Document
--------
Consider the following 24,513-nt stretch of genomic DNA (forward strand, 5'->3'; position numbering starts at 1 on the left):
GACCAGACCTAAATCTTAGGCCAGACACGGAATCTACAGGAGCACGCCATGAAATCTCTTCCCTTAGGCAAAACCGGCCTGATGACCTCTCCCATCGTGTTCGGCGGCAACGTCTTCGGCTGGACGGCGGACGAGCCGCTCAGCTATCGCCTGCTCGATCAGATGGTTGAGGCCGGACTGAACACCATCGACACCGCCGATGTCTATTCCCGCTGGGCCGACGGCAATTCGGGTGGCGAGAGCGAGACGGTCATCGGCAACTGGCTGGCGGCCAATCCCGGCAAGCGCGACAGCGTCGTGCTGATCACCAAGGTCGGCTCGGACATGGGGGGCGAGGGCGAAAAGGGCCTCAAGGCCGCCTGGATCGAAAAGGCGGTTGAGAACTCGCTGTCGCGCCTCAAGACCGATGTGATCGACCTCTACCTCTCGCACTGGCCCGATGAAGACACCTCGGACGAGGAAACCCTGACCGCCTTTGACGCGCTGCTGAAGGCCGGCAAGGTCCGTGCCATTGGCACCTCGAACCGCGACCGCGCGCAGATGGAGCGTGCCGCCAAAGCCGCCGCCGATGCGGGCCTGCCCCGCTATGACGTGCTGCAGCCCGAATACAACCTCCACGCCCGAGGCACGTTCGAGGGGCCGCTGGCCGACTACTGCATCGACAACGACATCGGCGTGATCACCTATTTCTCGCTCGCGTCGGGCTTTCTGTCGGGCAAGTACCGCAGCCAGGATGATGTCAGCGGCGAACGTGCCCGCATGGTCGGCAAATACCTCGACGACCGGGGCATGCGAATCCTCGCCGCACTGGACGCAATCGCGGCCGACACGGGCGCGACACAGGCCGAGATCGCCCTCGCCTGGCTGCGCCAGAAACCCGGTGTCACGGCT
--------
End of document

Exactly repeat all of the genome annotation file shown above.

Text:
Consider the following 24,513-nt stretch of genomic DNA (forward strand, 5'->3'; position numbering starts at 1 on the left):
GACCAGACCTAAATCTTAGGCCAGACACGGAATCTACAGGAGCACGCCATGAAATCTCTTCCCTTAGGCAAAACCGGCCTGATGACCTCTCCCATCGTGTTCGGCGGCAACGTCTTCGGCTGGACGGCGGACGAGCCGCTCAGCTATCGCCTGCTCGATCAGATGGTTGAGGCCGGACTGAACACCATCGACACCGCCGATGTCTATTCCCGCTGGGCCGACGGCAATTCGGGTGGCGAGAGCGAGACGGTCATCGGCAACTGGCTGGCGGCCAATCCCGGCAAGCGCGACAGCGTCGTGCTGATCACCAAGGTCGGCTCGGACATGGGGGGCGAGGGCGAAAAGGGCCTCAAGGCCGCCTGGATCGAAAAGGCGGTTGAGAACTCGCTGTCGCGCCTCAAGACCGATGTGATCGACCTCTACCTCTCGCACTGGCCCGATGAAGACACCTCGGACGAGGAAACCCTGACCGCCTTTGACGCGCTGCTGAAGGCCGGCAAGGTCCGTGCCATTGGCACCTCGAACCGCGACCGCGCGCAGATGGAGCGTGCCGCCAAAGCCGCCGCCGATGCGGGCCTGCCCCGCTATGACGTGCTGCAGCCCGAATACAACCTCCACGCCCGAGGCACGTTCGAGGGGCCGCTGGCCGACTACTGCATCGACAACGACATCGGCGTGATCACCTATTTCTCGCTCGCGTCGGGCTTTCTGTCGGGCAAGTACCGCAGCCAGGATGATGTCAGCGGCGAACGTGCCCGCATGGTCGGCAAATACCTCGACGACCGGGGCATGCGAATCCTCGCCGCACTGGACGCAATCGCGGCCGACACGGGCGCGACACAGGCCGAGATCGCCCTCGCCTGGCTGCGCCAGAAACCCGGTGTCACGGCT